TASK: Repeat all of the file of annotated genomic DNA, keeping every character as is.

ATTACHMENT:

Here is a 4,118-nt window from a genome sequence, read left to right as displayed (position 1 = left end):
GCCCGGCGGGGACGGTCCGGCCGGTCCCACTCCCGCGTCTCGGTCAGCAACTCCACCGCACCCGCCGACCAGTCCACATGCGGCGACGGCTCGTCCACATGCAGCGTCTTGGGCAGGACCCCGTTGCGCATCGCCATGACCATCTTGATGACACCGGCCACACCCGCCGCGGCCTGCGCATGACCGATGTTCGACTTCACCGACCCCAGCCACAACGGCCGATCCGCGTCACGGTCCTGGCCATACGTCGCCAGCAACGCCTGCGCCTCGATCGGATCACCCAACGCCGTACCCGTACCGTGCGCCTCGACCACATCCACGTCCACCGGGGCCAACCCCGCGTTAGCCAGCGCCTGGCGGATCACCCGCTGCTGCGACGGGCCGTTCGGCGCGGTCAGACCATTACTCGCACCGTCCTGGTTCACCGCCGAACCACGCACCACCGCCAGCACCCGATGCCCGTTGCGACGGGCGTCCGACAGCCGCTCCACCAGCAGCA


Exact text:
Here is a 4,118-nt window from a genome sequence, read left to right as displayed (position 1 = left end):
GCCCGGCGGGGACGGTCCGGCCGGTCCCACTCCCGCGTCTCGGTCAGCAACTCCACCGCACCCGCCGACCAGTCCACATGCGGCGACGGCTCGTCCACATGCAGCGTCTTGGGCAGGACCCCGTTGCGCATCGCCATGACCATCTTGATGACACCGGCCACACCCGCCGCGGCCTGCGCATGACCGATGTTCGACTTCACCGACCCCAGCCACAACGGCCGATCCGCGTCACGGTCCTGGCCATACGTCGCCAGCAACGCCTGCGCCTCGATCGGATCACCCAACGCCGTACCCGTACCGTGCGCCTCGACCACATCCACGTCCACCGGGGCCAACCCCGCGTTAGCCAGCGCCTGGCGGATCACCCGCTGCTGCGACGGGCCGTTCGGCGCGGTCAGACCATTACTCGCACCGTCCTGGTTCACCGCCGAACCACGCACCACCGCCAGCACCCGATGCCCGTTGCGACGGGCGTCCGACAGCCGCTCCACCAGCAGCA